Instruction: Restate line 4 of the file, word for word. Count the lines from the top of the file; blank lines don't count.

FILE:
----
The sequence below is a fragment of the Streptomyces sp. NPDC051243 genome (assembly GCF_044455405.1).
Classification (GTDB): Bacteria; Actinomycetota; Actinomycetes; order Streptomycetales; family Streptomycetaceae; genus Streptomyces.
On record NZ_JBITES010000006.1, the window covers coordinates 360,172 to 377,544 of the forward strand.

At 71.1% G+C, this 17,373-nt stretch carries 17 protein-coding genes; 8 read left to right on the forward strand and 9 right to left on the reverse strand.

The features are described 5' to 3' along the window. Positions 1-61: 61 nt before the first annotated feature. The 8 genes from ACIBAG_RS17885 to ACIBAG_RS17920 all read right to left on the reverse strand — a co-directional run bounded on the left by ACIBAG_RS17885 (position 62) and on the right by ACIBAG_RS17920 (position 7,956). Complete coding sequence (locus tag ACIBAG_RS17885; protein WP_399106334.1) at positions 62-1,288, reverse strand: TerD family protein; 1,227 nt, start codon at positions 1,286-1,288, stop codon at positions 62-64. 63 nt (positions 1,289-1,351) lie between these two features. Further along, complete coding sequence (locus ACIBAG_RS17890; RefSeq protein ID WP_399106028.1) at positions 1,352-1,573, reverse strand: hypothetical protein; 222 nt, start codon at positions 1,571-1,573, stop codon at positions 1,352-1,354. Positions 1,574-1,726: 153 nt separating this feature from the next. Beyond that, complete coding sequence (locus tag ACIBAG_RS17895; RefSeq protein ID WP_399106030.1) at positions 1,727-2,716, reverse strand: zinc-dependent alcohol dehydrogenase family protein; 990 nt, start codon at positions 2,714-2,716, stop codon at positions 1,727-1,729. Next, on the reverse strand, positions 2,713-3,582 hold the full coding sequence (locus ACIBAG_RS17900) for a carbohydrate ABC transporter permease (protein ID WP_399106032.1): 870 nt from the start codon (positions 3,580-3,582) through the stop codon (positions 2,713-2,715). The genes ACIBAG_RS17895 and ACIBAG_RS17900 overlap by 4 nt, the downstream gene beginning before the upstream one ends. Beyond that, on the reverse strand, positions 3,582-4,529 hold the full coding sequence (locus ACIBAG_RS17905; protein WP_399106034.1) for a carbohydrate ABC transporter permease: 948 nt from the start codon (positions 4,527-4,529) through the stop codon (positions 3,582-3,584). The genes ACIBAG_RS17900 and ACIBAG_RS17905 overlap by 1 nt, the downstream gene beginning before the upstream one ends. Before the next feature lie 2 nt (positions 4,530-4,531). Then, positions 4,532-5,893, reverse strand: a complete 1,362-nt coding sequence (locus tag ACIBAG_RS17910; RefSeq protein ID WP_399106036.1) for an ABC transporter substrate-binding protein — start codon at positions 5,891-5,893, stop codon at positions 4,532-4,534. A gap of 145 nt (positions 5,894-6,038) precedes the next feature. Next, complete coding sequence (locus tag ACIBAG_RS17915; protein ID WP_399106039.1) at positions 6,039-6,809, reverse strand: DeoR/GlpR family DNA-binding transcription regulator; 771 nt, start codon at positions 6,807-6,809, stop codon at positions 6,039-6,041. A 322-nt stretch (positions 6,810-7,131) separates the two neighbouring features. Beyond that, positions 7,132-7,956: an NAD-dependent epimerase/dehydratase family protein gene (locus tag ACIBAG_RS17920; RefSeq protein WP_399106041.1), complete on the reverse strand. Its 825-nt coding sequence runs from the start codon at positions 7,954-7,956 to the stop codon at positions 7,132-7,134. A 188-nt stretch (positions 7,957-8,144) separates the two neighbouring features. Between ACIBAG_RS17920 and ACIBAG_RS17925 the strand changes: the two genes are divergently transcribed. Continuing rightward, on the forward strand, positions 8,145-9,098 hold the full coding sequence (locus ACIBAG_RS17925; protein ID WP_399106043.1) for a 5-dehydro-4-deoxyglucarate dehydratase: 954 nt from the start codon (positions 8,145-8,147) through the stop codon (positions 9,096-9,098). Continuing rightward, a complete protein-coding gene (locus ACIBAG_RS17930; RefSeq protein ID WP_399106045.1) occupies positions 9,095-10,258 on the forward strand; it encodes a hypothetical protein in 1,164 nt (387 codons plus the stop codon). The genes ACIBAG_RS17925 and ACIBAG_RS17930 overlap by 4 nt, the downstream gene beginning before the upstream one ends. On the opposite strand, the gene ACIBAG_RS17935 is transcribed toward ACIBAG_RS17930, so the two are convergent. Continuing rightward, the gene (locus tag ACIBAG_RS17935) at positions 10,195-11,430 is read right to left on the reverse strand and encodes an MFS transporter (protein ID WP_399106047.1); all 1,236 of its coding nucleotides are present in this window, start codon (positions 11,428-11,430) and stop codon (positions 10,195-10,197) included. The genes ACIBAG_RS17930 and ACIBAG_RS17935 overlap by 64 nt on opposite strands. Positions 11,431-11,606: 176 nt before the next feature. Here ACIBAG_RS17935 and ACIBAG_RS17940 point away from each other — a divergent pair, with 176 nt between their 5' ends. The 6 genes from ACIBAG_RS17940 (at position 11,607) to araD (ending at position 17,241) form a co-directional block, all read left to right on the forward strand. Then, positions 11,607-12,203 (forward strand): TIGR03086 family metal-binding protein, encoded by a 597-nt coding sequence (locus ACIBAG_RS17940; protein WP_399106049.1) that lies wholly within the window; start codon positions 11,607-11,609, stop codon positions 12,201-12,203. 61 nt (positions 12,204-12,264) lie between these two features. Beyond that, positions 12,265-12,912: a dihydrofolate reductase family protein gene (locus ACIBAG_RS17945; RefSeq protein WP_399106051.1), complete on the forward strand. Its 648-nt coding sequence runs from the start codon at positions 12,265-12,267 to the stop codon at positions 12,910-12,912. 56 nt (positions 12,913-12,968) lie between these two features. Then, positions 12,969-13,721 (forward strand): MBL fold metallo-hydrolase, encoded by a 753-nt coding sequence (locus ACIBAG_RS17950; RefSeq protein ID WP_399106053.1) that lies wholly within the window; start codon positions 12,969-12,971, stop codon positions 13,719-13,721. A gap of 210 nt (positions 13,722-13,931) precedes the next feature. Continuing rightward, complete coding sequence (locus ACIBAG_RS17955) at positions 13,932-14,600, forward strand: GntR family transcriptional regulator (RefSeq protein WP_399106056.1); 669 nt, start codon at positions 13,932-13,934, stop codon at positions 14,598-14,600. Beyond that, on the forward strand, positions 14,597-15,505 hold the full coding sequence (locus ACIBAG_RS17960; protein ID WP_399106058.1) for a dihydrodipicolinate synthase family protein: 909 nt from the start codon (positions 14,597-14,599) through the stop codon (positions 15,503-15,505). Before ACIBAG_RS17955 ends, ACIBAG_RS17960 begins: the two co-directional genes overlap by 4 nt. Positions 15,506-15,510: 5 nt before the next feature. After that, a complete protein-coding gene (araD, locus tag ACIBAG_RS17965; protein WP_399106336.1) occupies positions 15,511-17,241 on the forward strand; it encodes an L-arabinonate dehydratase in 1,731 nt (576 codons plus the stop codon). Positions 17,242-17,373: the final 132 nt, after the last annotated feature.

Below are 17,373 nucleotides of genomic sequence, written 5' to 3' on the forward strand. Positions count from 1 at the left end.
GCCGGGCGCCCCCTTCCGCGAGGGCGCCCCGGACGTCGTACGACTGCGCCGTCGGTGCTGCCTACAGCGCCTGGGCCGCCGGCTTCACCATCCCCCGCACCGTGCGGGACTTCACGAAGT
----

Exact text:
At 71.1% G+C, this 17,373-nt stretch carries 17 protein-coding genes; 8 read left to right on the forward strand and 9 right to left on the reverse strand.